Attorney Elizabeth Carpenter Member of National College for DUI Defense

Attorney Elizabeth Bagert Carpenter is proud to announce that she is now a member of the National College for DUI Defense (NCDD).

The NCDD is a professional, non-profit corporation dedicated to the improvement of the criminal defense bar, and to the dissemination of information to the public about DUI Defense Law as a specialty area of law practice. The National College is headquartered in Montgomery, Alabama.

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College members represent the most experienced DUI defense attorneys in the country. The original Founding Members funded the establishment of the college and are among the top DUI practitioners in the United States.

It is the mission of the National College for DUI Defense® to provide the finest advanced-level training available to the DUI Defense Law practitioner.

The American Bar Association, in 2003, recognized DUI Defense Law as a specialty area in the practice of law, and in 2004 the ABA awarded its “Certificate of Accreditation” to the Board Certification program of the National College for DUI Defense®. The NCDD is the only organization in the country accredited to certify lawyers in the DUI Defense Law specialty practice area. ABA accreditation is currently recognized in 20 states.

If you need a louisiana dwi lawyer today for a consultation. She is ready to plan a defense.

 

Fighting Back Against Online Harassment

Recently I spoke to high school educators and support staff on the topic of bullying, with emphasis on cyber-bullying. With each passing year since the advent of the Internet, cyber-bullying has become more and more common among today’s youths, particularly among junior high and high school students who have greater access to online tools than elementary-level kids. Cyber-bullying can result in juvenile prosecutions but more often than not, if reported, problems are handled internally within school systems or sorted out by the parents of those involved.

 

Just as cyber-bullying has become a fast-growing issue in mainstream American society, so has “cyber-stalking,” also known as “cyber-harassment,” which generally (but not always) relates to adult-on-adult crimes.

 

Let’s assume your digital space is invaded somehow, with sexual harassment, violent messages, and threats. For example, let’s say your ex-girlfriend or former boyfriend (or spouse) is upset with you because you broke up with them. In a twisted form of retribution, they post demeaning photos of you, which may or may not involve nudity, on a social-media site or some other Internet venue. This can be a violation of federal or state laws regarding cyber-harassment, especially if you were the one who took the photo and never intended for its public release.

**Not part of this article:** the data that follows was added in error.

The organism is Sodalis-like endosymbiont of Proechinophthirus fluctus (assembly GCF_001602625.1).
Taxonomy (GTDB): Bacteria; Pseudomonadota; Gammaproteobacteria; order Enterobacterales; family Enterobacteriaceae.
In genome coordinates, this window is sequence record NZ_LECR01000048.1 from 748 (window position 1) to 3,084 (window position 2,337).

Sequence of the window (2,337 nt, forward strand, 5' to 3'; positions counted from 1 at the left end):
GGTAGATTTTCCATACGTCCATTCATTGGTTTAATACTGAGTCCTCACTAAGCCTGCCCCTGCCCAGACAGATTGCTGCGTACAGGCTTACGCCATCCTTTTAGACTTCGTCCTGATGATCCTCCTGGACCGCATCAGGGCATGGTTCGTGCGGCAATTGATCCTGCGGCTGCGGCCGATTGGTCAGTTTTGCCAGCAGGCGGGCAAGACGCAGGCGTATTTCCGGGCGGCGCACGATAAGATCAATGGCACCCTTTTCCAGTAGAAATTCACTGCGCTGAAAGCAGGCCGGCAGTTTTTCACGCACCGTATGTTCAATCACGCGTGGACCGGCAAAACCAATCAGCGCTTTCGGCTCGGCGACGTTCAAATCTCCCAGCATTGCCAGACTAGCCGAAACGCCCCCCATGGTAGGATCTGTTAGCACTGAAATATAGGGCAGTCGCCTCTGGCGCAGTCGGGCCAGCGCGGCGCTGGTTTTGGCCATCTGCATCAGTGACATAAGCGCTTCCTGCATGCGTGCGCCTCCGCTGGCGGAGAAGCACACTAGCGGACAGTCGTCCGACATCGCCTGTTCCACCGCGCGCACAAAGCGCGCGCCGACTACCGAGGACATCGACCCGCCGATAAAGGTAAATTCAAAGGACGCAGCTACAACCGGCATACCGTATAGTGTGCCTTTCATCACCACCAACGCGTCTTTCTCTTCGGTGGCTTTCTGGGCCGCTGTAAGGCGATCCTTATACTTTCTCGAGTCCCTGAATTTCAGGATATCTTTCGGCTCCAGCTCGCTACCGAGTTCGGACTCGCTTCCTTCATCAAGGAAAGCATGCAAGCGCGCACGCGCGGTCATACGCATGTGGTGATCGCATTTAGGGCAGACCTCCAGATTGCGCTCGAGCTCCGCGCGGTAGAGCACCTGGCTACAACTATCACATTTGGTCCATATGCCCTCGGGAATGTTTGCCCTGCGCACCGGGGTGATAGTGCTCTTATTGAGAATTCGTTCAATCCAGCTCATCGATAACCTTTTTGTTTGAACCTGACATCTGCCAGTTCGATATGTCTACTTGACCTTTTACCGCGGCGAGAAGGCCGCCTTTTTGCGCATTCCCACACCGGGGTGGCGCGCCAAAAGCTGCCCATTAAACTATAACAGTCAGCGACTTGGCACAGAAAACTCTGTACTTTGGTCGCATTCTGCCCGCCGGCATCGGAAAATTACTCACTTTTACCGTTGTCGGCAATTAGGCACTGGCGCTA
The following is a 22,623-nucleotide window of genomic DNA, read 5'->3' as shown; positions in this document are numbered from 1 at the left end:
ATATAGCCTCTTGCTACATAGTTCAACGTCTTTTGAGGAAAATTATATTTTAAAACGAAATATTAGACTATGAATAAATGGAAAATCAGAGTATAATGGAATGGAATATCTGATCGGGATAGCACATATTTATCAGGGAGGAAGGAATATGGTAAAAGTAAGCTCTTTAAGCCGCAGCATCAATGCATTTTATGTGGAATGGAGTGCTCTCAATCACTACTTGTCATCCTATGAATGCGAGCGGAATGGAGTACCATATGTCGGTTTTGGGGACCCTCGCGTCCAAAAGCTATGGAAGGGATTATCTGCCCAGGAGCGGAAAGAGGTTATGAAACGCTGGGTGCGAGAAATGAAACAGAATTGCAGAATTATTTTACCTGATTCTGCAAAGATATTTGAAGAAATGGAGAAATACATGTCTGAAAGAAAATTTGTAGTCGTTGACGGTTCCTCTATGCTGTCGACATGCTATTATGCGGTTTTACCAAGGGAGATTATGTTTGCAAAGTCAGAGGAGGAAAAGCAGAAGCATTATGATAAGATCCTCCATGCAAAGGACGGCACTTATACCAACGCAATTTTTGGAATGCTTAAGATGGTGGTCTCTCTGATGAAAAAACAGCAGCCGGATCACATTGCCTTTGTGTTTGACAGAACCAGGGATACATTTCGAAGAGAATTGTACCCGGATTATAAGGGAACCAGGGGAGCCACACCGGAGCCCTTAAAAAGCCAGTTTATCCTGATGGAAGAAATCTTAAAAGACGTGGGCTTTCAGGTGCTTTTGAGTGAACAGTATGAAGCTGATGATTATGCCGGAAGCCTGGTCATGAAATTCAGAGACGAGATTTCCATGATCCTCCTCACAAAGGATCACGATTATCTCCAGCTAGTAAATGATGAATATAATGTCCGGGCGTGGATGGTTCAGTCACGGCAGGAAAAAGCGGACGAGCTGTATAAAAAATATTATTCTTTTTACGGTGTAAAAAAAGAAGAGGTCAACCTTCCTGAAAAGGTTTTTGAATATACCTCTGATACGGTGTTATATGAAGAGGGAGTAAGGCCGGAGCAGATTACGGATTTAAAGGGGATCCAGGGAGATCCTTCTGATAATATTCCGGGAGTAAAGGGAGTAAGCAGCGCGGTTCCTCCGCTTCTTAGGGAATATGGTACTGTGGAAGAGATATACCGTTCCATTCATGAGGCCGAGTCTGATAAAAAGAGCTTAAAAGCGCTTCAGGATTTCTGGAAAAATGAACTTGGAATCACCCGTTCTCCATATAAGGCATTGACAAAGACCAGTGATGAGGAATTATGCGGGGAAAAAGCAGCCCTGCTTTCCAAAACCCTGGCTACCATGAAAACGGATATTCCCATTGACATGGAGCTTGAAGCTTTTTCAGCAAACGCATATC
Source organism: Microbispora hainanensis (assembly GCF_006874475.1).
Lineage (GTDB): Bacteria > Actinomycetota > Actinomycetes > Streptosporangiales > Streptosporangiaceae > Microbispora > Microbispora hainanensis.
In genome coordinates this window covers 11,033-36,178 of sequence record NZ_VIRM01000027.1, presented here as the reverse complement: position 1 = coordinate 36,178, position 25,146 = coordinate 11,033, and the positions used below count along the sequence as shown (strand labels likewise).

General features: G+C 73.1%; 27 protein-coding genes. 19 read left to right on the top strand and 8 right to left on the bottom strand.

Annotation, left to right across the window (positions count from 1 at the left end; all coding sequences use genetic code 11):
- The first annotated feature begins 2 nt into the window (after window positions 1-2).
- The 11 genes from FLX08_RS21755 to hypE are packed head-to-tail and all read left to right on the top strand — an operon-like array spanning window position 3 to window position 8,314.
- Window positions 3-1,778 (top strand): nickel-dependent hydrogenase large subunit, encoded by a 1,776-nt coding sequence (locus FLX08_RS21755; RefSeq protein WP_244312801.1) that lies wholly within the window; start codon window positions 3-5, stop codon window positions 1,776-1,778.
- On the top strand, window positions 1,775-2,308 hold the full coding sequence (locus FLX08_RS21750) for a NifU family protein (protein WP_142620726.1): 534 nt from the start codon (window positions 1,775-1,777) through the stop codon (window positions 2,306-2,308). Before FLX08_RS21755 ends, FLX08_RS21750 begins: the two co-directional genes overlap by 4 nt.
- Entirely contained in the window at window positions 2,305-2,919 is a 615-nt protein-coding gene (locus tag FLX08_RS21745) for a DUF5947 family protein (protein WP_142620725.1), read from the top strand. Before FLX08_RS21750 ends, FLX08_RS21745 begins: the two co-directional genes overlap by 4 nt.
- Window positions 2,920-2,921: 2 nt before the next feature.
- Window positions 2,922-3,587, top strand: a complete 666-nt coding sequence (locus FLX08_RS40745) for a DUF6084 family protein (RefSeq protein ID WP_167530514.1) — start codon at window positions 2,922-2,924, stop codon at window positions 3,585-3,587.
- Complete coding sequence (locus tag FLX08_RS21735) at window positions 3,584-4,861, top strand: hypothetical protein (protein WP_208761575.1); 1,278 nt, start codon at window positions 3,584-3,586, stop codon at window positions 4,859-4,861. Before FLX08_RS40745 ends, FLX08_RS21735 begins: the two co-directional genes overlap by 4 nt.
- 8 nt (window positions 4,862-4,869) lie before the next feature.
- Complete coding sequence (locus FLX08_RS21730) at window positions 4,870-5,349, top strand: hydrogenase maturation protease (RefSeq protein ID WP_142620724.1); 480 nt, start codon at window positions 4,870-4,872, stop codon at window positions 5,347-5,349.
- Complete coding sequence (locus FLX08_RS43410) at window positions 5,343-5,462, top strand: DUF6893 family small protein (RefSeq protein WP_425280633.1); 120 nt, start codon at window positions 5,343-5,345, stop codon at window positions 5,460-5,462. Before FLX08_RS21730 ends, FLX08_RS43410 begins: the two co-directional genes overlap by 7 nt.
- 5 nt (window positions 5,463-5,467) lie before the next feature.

Or, let’s say you go out with someone only once and then that person won’t leave you alone. He (or she) messages photos of his genitalia to you on a regular basis. He (or she) constantly berates you for not responding to his/her text messages or solicitations for dates. It feels like an old-fashioned form of stalking – ever had someone follow you around for a few weeks, showing up when you least expect it?

 

Danielle Citron, a professor at the University of Maryland’s Francis King Carey School of Law, recently was quoted in a magazine article on the topic of cyber-stalking. She said it can result in threats of violence (often sexual), spreading lies asserted as facts (like a person has herpes, a criminal record, or is a sexual predator), posting sensitive information online (whether that’s nude or compromising photos or social security numbers), and technological attacks (falsely shutting down a person’s social-media account). “Often, it’s a perfect storm of all these things,” she reportedly said.

 

Experts, such as Citron, say there are a handful of ways in which victims can address their attackers through the legal system, both civilly and criminally. But they are costly and invasive, and they don’t always result in justice. In recent years, however, states have become more active in passing laws against cyber-harassment and its many forms, and victims are better equipped to fight back than they were just five or 10 years ago.

 

In the civil court, victims of cyber attacks, from stalking to revenge porn to online bullying, can sue their harassers. They can claim defamation and intentional infliction of emotional distress, harassment. But, these types of cases often involve an expensive legal battle. And unfortunately, few victims have successfully been awarded a monetary judgment against their online harassers.

 

A person also can threaten to sue for a copyright violation if a website is displaying photos that were originally taken by the victim. Since copyright forms upon the creation of a work, generally it’s the photographer who holds the right to the image. Self-taken photos — nude or not — are owned by the photographer unless otherwise assigned, so a website displaying those photos without consent is violating copyright.